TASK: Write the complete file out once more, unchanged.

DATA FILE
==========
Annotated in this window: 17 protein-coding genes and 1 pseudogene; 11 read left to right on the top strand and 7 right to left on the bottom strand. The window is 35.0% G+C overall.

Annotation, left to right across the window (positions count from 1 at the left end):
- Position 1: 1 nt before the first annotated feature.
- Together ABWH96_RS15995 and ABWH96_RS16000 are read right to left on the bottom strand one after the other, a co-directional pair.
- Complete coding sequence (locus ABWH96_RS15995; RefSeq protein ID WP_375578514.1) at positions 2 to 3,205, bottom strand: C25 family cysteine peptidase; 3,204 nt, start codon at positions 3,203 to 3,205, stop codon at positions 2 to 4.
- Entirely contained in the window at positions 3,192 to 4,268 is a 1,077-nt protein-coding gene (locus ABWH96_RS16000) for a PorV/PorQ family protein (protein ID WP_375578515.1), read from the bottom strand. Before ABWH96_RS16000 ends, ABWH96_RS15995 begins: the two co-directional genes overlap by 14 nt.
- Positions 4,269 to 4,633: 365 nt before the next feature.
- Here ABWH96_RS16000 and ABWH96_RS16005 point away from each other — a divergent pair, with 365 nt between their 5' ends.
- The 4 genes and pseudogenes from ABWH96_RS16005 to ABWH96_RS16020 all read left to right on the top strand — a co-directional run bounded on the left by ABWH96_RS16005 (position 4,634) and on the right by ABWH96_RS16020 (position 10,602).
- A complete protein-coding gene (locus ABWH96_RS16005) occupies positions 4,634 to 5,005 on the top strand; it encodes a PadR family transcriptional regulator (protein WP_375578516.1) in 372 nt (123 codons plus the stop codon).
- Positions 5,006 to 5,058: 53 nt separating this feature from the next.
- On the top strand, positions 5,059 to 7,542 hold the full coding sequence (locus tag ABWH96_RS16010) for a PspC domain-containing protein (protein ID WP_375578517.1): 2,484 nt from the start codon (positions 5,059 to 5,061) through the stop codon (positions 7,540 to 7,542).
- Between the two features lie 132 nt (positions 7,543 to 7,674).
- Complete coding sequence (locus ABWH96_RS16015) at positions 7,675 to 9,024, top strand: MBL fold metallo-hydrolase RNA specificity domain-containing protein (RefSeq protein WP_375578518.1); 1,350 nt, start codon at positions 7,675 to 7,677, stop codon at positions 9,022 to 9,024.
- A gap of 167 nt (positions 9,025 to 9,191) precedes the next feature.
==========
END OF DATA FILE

Annotated in this window: 17 protein-coding genes and 1 pseudogene; 11 read left to right on the top strand and 7 right to left on the bottom strand. The window is 35.0% G+C overall.

Annotation, left to right across the window (positions count from 1 at the left end):
- Position 1: 1 nt before the first annotated feature.
- Together ABWH96_RS15995 and ABWH96_RS16000 are read right to left on the bottom strand one after the other, a co-directional pair.
- Complete coding sequence (locus ABWH96_RS15995; RefSeq protein ID WP_375578514.1) at positions 2 to 3,205, bottom strand: C25 family cysteine peptidase; 3,204 nt, start codon at positions 3,203 to 3,205, stop codon at positions 2 to 4.
- Entirely contained in the window at positions 3,192 to 4,268 is a 1,077-nt protein-coding gene (locus ABWH96_RS16000) for a PorV/PorQ family protein (protein ID WP_375578515.1), read from the bottom strand. Before ABWH96_RS16000 ends, ABWH96_RS15995 begins: the two co-directional genes overlap by 14 nt.
- Positions 4,269 to 4,633: 365 nt before the next feature.
- Here ABWH96_RS16000 and ABWH96_RS16005 point away from each other — a divergent pair, with 365 nt between their 5' ends.
- The 4 genes and pseudogenes from ABWH96_RS16005 to ABWH96_RS16020 all read left to right on the top strand — a co-directional run bounded on the left by ABWH96_RS16005 (position 4,634) and on the right by ABWH96_RS16020 (position 10,602).
- A complete protein-coding gene (locus ABWH96_RS16005) occupies positions 4,634 to 5,005 on the top strand; it encodes a PadR family transcriptional regulator (protein WP_375578516.1) in 372 nt (123 codons plus the stop codon).
- Positions 5,006 to 5,058: 53 nt separating this feature from the next.
- On the top strand, positions 5,059 to 7,542 hold the full coding sequence (locus tag ABWH96_RS16010) for a PspC domain-containing protein (protein ID WP_375578517.1): 2,484 nt from the start codon (positions 5,059 to 5,061) through the stop codon (positions 7,540 to 7,542).
- Between the two features lie 132 nt (positions 7,543 to 7,674).
- Complete coding sequence (locus ABWH96_RS16015) at positions 7,675 to 9,024, top strand: MBL fold metallo-hydrolase RNA specificity domain-containing protein (RefSeq protein WP_375578518.1); 1,350 nt, start codon at positions 7,675 to 7,677, stop codon at positions 9,022 to 9,024.
- A gap of 167 nt (positions 9,025 to 9,191) precedes the next feature.